Ancient Roman armies once marched through this region, leaving behind a sign that is considered to this day to be the mark of the town's inception.
Matthew III Csák, Lord of Waag and the Tatras, adored its beauties from the castle high up on the hill, and Turkish army officer Omar marked it with an eternal imprint of love, having dug a well in the rock at the courtyard for his beloved Fatima.
Surveying the customs
It was this love and heroism but also the indomitable human will that shaped local folklore and art, which to this day entrances people with its songs, dances, and music infused with emotions collected over centuries. We visited this region thanks to the Slovak Folk Costume Day, for which we surveyed the customs that our ancestors observed to welcome the spring. The variety and diversity we found among the locals was a pleasant surprise. As soon as we entered Opatová by way of Trenčín, we could feel that it was special. Brass-band music was in full swing and all folklore enthusiasts were happily engaging with one another. We had no idea at the time that we would also end up dancing! We experienced genuine joy listening to the music and participating in traditions, all against the backdrop of a beautiful old mill.
Aunt Katarína’s stories
Aunt Katarína is a fount of knowledge and memories when it comes to local folklore, she even experienced many of the things we had the chance to see. “We used to say that on Shrovetide you’d go from inn to inn while on Easter you’d go from church to church,” she begins her gripping account. “Despite having to endure a long and strict forty-day fast between these two holidays, especially the young enjoyed dancing on Shrovetide as well as Easter. Majáles (Translator’s note: A carnival of sorts that has now turned into a student festival tradition) was another big thing around here. It would start off by building up two of these big decorated trees or poles in front of the church – they had to be taller than the church tower. The boys took care of that while the girls were busying themselves with their looks at home, trying to be as beautiful as possible for the festivities that came later. The hairstyle was key, you had to have a precise, straight braid and your hair had to be properly glossy. We would use pork ointment to get the best effect, often in excessive amounts. And that is when the true May festivities would commence.”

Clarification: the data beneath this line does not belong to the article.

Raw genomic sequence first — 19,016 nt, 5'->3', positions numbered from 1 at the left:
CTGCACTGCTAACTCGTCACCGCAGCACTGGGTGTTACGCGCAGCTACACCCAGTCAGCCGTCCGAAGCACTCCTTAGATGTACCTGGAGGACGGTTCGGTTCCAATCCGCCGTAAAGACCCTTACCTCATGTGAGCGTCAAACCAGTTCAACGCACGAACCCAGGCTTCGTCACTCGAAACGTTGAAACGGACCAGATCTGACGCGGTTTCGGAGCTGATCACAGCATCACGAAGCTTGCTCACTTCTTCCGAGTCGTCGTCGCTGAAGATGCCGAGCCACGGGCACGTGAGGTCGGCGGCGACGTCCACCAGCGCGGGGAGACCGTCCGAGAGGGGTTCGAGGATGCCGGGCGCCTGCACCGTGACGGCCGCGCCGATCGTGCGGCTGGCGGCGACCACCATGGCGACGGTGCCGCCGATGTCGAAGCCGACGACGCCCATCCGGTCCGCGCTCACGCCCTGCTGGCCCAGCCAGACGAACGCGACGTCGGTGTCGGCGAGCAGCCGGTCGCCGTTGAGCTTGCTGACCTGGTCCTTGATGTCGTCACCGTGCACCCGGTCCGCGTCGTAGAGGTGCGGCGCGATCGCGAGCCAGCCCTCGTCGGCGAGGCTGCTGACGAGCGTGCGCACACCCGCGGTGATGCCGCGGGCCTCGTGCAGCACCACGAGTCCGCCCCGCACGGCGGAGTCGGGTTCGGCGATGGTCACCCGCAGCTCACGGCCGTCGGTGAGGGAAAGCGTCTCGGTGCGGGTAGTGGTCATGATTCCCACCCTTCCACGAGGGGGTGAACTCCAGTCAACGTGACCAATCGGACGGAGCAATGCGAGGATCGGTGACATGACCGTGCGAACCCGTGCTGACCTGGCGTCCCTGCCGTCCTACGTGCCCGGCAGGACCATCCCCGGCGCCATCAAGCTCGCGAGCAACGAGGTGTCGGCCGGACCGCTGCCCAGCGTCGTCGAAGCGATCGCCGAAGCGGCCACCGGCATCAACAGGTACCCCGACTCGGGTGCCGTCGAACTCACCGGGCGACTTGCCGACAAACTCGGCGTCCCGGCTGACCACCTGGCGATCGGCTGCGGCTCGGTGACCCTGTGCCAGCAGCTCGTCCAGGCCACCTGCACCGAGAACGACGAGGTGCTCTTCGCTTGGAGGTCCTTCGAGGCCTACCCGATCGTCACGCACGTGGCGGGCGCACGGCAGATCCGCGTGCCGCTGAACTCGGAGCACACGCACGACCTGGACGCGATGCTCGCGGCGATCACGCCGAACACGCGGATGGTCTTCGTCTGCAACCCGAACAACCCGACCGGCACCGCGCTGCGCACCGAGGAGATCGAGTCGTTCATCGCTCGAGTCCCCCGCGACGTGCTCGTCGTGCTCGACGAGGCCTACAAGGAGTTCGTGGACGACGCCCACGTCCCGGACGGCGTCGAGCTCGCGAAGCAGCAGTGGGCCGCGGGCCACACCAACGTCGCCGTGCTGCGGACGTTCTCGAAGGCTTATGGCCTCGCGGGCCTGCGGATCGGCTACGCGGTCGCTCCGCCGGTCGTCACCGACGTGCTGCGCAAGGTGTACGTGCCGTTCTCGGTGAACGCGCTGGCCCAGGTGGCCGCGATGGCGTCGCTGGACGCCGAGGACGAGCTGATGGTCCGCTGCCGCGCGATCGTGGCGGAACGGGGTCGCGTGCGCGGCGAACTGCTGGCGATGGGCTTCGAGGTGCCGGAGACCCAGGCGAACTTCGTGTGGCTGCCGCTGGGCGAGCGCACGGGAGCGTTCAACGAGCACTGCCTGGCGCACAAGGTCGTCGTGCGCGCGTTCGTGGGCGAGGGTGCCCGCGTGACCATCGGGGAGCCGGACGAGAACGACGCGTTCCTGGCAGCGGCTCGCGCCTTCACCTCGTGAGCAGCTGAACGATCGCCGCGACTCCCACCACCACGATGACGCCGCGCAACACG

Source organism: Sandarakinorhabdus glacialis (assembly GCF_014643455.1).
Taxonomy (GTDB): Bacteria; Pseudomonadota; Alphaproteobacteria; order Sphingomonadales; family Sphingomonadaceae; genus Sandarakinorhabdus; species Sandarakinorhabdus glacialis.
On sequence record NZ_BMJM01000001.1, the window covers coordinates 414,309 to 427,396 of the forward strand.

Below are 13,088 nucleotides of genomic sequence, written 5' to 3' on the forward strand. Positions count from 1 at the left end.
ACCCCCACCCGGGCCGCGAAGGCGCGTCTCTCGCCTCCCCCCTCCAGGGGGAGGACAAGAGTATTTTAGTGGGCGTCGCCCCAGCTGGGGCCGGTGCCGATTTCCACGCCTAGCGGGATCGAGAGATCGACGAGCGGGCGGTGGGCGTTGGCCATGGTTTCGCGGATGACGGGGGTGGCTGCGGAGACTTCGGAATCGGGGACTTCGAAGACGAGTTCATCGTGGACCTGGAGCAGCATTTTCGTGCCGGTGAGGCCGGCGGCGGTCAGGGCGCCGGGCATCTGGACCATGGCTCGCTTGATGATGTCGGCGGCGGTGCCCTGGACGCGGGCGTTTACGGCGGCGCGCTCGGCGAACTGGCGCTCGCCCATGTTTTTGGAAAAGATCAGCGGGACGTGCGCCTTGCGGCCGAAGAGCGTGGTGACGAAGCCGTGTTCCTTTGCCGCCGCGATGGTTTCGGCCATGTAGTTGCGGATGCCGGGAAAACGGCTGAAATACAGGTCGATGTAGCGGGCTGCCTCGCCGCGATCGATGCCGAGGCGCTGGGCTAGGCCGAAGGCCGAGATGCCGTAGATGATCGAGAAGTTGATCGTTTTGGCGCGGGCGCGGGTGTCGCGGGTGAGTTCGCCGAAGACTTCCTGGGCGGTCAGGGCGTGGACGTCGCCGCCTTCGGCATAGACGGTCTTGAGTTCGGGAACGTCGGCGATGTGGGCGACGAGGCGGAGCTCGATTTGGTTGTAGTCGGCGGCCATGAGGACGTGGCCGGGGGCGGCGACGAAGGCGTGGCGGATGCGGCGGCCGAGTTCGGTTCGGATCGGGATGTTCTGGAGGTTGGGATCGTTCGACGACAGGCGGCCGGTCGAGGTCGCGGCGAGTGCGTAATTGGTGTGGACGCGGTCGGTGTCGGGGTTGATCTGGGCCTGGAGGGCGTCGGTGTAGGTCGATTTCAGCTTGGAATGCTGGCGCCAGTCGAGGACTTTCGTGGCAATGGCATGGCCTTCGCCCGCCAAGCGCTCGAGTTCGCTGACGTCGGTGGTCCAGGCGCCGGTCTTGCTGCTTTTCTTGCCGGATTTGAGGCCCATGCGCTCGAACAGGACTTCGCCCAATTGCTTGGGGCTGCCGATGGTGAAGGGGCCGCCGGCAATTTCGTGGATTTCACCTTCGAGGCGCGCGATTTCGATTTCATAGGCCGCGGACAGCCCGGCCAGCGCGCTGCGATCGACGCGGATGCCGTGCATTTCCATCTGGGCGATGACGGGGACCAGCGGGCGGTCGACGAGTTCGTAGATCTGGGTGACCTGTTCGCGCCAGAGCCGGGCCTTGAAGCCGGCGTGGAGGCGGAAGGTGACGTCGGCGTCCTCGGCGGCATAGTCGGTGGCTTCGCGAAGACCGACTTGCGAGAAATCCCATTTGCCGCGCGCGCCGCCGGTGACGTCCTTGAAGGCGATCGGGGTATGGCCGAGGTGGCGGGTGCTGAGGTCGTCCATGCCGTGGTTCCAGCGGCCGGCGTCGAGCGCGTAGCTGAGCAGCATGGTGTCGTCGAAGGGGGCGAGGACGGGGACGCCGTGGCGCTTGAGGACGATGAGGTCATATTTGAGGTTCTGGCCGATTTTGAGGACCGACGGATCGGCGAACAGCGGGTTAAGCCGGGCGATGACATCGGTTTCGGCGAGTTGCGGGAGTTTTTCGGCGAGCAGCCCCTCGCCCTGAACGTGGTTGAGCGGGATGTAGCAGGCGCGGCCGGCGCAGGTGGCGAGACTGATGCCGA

We had the chance to see and hear just how much the people of Opatová enjoy dancing and being festive during our visit to this distinct village located in close proximity to the legendary Trenčín Castle.